Rep. Loretta Sanchez on Countdown Re: Arizona Immigration Law

This interview happened a few days ago and we simply have not had the chance to get around to post about it. On Friday April 23rd Arizona Gov. Jan Brewer signed the state’s immigration bill into law. It is considered to be among the toughest legislation in the nation.

(CNN) What does the Arizona law do?

Arizona’s law orders immigrants to carry their alien registration documents at all times and requires police to question people if there’s reason to suspect they’re in the United States illegally. It also targets those who hire illegal immigrant laborers or knowingly transport them.

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So what do you think about this law?

  3 comments for “Rep. Loretta Sanchez on Countdown Re: Arizona Immigration Law

  1. CD
    April 26, 2010 at 6:52 am

    Great LAW. We should have it here in California- Liberal attitudes and policies along the lines of unrestricted illegal immigration or amnesty, no off shore drilling, restrictive CARB and other anti business and anti revenue bills,continues to push California down in it’s ability to support it’s infrastructure, people and pay it’s bills.

  2. Robert Lauten
    April 26, 2010 at 8:37 am

    The law will help to end the job discrimination against Black Americans, Hispanic Americans and immigrants who are here legally.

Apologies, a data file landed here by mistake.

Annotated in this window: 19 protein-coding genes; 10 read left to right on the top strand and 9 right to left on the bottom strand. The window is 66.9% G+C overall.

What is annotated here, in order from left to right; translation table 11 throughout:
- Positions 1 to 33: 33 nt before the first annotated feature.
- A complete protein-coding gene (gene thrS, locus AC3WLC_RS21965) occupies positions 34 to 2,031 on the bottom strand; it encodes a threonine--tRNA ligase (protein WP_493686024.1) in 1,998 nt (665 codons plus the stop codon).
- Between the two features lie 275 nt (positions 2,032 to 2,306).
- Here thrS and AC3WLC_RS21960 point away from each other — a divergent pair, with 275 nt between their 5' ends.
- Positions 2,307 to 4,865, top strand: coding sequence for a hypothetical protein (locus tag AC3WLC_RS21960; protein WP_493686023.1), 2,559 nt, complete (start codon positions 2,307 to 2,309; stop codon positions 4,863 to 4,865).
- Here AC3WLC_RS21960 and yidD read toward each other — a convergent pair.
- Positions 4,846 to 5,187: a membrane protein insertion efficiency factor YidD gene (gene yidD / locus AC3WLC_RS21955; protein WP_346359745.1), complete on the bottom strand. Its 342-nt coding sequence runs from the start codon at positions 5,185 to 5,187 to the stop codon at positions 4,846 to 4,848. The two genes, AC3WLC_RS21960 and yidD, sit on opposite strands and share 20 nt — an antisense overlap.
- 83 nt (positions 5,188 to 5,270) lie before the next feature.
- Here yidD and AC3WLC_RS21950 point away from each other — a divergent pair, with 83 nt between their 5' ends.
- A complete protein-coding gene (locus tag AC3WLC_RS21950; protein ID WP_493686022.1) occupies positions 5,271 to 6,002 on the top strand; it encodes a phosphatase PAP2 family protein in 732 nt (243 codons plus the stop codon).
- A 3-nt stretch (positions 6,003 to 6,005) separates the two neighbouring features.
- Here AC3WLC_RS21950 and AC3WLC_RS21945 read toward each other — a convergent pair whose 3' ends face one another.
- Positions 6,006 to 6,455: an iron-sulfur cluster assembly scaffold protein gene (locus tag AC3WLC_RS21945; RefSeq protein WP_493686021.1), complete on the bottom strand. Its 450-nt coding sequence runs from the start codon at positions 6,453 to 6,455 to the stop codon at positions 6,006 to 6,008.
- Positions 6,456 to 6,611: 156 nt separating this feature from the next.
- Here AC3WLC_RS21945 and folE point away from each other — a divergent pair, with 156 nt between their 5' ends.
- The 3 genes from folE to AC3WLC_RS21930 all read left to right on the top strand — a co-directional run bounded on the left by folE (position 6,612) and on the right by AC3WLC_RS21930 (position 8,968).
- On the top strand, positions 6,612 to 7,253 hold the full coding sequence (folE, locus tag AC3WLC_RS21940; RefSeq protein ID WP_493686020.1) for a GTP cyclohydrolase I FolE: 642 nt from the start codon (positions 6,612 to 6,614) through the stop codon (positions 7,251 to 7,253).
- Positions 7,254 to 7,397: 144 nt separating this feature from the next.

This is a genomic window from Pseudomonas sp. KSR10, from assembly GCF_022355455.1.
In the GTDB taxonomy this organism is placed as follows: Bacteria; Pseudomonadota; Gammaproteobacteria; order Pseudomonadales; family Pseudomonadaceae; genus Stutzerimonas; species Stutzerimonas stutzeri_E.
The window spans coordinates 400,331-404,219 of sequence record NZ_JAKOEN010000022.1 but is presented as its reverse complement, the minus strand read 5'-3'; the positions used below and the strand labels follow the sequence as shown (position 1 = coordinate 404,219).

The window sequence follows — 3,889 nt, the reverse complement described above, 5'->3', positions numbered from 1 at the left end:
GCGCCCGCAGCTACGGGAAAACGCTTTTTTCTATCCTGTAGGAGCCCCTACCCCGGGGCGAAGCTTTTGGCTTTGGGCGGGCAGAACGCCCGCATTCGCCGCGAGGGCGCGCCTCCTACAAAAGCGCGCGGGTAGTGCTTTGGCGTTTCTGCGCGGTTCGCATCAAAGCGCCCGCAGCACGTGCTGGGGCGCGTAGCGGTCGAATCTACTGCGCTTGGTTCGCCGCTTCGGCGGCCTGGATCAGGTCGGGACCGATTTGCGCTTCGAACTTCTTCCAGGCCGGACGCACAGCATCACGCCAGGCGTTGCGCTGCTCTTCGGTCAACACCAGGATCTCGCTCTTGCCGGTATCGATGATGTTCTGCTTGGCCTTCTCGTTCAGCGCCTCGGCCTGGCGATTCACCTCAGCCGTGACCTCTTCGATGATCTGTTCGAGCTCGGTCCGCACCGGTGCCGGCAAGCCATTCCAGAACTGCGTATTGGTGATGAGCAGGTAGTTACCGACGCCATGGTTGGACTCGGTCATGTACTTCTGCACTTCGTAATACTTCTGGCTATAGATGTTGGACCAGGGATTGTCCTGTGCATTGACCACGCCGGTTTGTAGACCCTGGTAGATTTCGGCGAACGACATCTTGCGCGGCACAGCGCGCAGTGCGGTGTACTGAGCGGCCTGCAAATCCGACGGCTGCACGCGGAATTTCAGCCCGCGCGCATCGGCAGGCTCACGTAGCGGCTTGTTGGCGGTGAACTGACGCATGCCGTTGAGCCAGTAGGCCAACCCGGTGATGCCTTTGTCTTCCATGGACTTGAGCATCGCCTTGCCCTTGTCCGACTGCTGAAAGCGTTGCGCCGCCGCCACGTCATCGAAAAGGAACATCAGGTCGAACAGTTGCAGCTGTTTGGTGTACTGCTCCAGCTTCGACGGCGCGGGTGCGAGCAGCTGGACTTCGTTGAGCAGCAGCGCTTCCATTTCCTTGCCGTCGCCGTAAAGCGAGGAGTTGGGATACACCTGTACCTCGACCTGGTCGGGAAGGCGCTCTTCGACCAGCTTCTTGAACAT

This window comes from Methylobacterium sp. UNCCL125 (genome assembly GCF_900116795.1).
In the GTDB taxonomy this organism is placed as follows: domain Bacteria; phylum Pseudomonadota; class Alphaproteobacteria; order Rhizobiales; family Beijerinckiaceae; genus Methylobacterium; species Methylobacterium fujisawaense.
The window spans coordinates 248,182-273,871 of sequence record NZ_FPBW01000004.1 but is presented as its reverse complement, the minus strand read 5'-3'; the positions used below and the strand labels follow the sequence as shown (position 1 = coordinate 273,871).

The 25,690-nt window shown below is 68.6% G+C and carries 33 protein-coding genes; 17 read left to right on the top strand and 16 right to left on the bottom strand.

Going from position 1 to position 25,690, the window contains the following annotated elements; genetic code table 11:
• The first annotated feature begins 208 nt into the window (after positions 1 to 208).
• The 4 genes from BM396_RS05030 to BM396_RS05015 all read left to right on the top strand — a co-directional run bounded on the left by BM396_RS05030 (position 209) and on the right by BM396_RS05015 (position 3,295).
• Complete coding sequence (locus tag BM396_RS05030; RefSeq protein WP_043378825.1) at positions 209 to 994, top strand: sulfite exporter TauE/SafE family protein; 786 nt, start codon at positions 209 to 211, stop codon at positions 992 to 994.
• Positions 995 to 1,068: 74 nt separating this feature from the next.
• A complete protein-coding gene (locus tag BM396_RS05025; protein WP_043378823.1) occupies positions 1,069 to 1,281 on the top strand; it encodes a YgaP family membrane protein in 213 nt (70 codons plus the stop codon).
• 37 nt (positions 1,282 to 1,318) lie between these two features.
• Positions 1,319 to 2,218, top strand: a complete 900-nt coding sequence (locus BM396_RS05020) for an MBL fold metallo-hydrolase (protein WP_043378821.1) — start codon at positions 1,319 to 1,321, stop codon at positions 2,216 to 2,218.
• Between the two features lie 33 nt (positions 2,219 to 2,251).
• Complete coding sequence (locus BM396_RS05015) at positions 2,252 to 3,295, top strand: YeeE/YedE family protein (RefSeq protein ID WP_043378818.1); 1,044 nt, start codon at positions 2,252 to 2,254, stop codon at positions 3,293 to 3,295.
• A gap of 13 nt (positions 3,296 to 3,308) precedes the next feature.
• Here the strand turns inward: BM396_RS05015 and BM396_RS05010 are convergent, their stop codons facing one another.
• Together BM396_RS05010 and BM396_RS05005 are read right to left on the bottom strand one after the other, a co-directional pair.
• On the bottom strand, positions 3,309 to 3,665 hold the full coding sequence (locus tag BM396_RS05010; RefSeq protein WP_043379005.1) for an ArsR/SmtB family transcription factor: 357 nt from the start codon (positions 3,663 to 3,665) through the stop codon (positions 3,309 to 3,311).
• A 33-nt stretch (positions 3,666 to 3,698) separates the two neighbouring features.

http://www.numbersusa.com/content/nusablog/beckr/april-24-2010/what-i-told-cbs-news-tonight-about-arizona-law-its-about-jobs.html

    For a Report Card on your Congress-member visit:

    http://www.numbersUSA.com > Congress > Report Card

  3. stopdainsanity2
    April 26, 2010 at 6:36 pm

    Children are Watching

    by stopdainsanity2

    When I entered kindergarten – I was put into a class for the mentally retarded. Because my skin was brown my teacher assumed I did not speak English and required special bilingual support which was not available at the time. Yes – I was a Mexican-American citizen child.

    It literally took 2 weeks for my parents to force the school to place me in the mainstream kindergarten class — even though I could respond to questions in English. At the time if was easier for frustrated- overworked teachers (not bad people), who felt school district should have a place for spanish speaking children to learn (reasonable), to send me to the special needs class – no questions asked – based on my skin color. Although the error was corrected, as a child I never lost the feeling I was not welcomed and somehow my rights as a citizen were not equal to those of white americans. Be careful – children are watching.

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